SPRINGFIELD – In recognition of their contributions to help save lives and rebuild lives after disasters, Governor Rod Blagojevich proclaimed March American Red Cross Month. For more than 60 years, the nation has celebrated the contributions of the American Red Cross during the month of March.
“I encourage all Illinois citizens to support the noble efforts of the American Red Cross by giving their time, money, or blood donations to this worthy organization so that it may continue to help our communities in times of need,” said Gov. Blagojevich.
In 1943, President Roosevelt first declared March as American Red Cross Month in an effort to raise money for the Red Cross War Fund to aid the military. American Red Cross Month has since been celebrated every year in March to raise awareness of the valuable programs and services they provide, calling for public support, and thanking their many volunteers, supporters and donors for their dedication and hard work.
“Every day across the state, American Red Cross chapters are prepared to respond and provide much-needed shelter, food and clothing to people that have been affected by disasters,” said Fran Maher, CEO of American Red Cross of Greater Chicago. “By working closely with local relief partners and other emergency response officials throughout Illinois, Red Cross chapters work to save lives and educate individuals on how to be prepared for emergencies.”
The State of Illinois and the American Red Cross work together in a number of ways to serve citizens. Emergency Preparedness is the main component of this partnership. The American Red Cross trains Illinois citizens on how to prepare for and respond to natural and man-made disasters. During disasters, the American Red Cross joins several state agencies in the State Emergency Operations Center (SEOC) as the Illinois Emergency Management Agency (IEMA) coordinates resources available to help affected communities.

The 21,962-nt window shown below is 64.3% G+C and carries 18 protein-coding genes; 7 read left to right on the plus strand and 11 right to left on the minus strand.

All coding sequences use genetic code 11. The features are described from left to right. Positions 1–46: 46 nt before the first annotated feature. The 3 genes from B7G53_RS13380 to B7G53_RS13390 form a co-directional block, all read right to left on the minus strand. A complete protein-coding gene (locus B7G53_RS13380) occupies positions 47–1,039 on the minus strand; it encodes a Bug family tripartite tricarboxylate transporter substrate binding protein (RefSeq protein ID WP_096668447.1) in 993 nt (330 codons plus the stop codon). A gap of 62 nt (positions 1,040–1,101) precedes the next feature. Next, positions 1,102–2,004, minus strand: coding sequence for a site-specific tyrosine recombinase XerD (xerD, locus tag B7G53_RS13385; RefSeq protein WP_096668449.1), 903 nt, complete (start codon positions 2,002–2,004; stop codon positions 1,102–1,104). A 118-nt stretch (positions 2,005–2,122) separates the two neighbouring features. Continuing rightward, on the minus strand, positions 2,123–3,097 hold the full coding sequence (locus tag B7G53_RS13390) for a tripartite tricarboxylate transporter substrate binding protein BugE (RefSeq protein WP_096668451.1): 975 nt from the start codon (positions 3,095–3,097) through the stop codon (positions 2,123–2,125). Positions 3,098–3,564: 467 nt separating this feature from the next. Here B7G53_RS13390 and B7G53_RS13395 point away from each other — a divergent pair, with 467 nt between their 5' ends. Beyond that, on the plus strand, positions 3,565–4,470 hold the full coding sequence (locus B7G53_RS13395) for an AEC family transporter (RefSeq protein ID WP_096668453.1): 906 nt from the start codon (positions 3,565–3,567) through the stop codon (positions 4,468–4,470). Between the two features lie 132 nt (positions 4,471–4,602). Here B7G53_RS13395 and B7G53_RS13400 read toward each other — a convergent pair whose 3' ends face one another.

“The American Red Cross is a valuable partner to the state before, during and after emergencies,” said William C. Burke, IEMA director. “They do an exemplary job of recruiting and training volunteers, who are a tremendous asset to us during and after emergencies by providing food and shelter to those affected, as well as to emergency workers. Their assistance in these areas makes it possible for us to focus on other response issues.”
The American Red Cross also trains Illinois citizens on how to prepare for and respond to disasters by teaching First Aid, CPR and how to use Automated External Defibrillators (AED).
An AED is a lightweight, life saving device that is used to assess a person’s heart rhythm. If necessary, it administers an electric shock to restore a normal rhythm in victims of sudden cardiac arrest. The Illinois Department of Public Health is responsible for administering a grant program through the “Heartsaver AED Fund,” a statewide fundraising effort to ensure AEDs are installed in as many park districts, schools and physical fitness facilities as possible throughout Illinois. The American Red Cross is extremely active in placing AED units and training staff to use them.
“Every minute counts when cardiac arrest is involved,” said Dr. Eric E. Whitaker, state public health director. “The Red Cross is to be commended for providing the training to citizens so that even our youth are confident enough to use the device.”
The American Red Cross also provides roughly half of the blood supply to the nation and the state of Illinois. Red Cross staff and volunteers work year round to ensure that our state has a safe and adequate blood supply for medical emergencies.
There are more than 20,000 Illinois volunteers in the American Red Cross - many who have assisted in the aftermath of disasters from flooding relief in Des Plaines, to hurricane relief in Florida, to Tsunami relief in South Asia. To lend even more help in the aftermath of disasters outside Illinois’ borders, Gov. Blagojevich signed legislation last August allowing American Red Cross volunteers who are state and local government employees to take leave to assist with disasters in other states. Previous law only allowed them to take leave for up to 20 days to assist with response to major disasters within Illinois. This change in the law provides volunteers who are government employees with the ability to help victims in other states and bring home valuable experience that may later be used for response to disasters in Illinois.
For more information on American Red Cross services or volunteer opportunities you can visit their website at www.redcross.org.